I’m vegetarian. It can be socially awkward, ‘uncool’ and hard to justify. It always invites the question, ‘WHY?’ and my love of questions does not extend to a love of answering them! That said, growing up with three meat-eating brothers, I’ve defended almost every argument there is to defend, and considered most points of view.
Let’s look at cool side of being vegetarian for once though:
- It’s good for your health – Vegetarianism can reduce the risk of heart disease by 32% and Vegetarians have lower BMI on average than the general population.
- It’s generally cheap(er)
- Contrary to popular belief it can actually be very tasty! – Simple, nutritious options are endless
They are all benefits to me, but what are the benefits to the wider environment?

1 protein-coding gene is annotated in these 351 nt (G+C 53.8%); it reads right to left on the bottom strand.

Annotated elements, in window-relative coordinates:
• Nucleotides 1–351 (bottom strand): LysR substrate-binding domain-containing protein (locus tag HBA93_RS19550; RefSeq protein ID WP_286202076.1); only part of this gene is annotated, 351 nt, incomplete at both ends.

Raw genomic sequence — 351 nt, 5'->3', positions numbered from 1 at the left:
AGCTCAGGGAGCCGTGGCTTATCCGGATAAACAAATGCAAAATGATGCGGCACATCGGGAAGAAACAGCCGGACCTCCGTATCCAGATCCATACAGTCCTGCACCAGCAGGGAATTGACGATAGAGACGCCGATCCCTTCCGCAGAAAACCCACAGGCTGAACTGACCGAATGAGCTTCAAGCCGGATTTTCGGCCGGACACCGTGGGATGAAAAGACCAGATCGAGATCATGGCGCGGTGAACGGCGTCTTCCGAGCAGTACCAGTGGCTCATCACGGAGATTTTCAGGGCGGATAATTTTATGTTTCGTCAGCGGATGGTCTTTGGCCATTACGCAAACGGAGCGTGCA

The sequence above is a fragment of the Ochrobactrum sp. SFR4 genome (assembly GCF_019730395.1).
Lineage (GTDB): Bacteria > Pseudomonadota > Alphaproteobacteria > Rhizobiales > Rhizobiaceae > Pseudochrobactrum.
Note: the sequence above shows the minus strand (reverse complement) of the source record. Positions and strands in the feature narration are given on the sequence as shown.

- Fewer Greenhouse Gases – 9% of human related CO2 emissions are caused by the livestock sector and methane from cows and sheep is responsible for 37% for the total methane generated by human activity.
- Helps preserve ocean eco systems – The latest World Review of Fisheries and Aquaculture found that 19% of major commercial marine ﬁsh stocks monitored by the FAO are currently overexploited.
- Saves water – meat production accounts for over 8% over human water consumption.
- Makes more efficient use of the land –cattle need 7kg or grain to produce 1kg of meat. A typical diet requires up to 2.5 times the amount of land compared to a vegetarian diet
Of course, it would be unfair not to say there are benefits to eating meat too, but there is a critical balance, and that’s what Green Impact criteria B018 is getting at. MSC fish helps to ensure sustained eco systems, procuring increased amounts of vegetarian food helps to minimise the impacts above, and free range eggs help to support positive animal welfare. Small changes can make a big difference. Maybe it’s not that uncool.
Question of the day: Could you go meat free at least one day a week?
Action of the day: Check out Meat Free Mondays for ideas
Statistics courtesy of the Vegetarian Society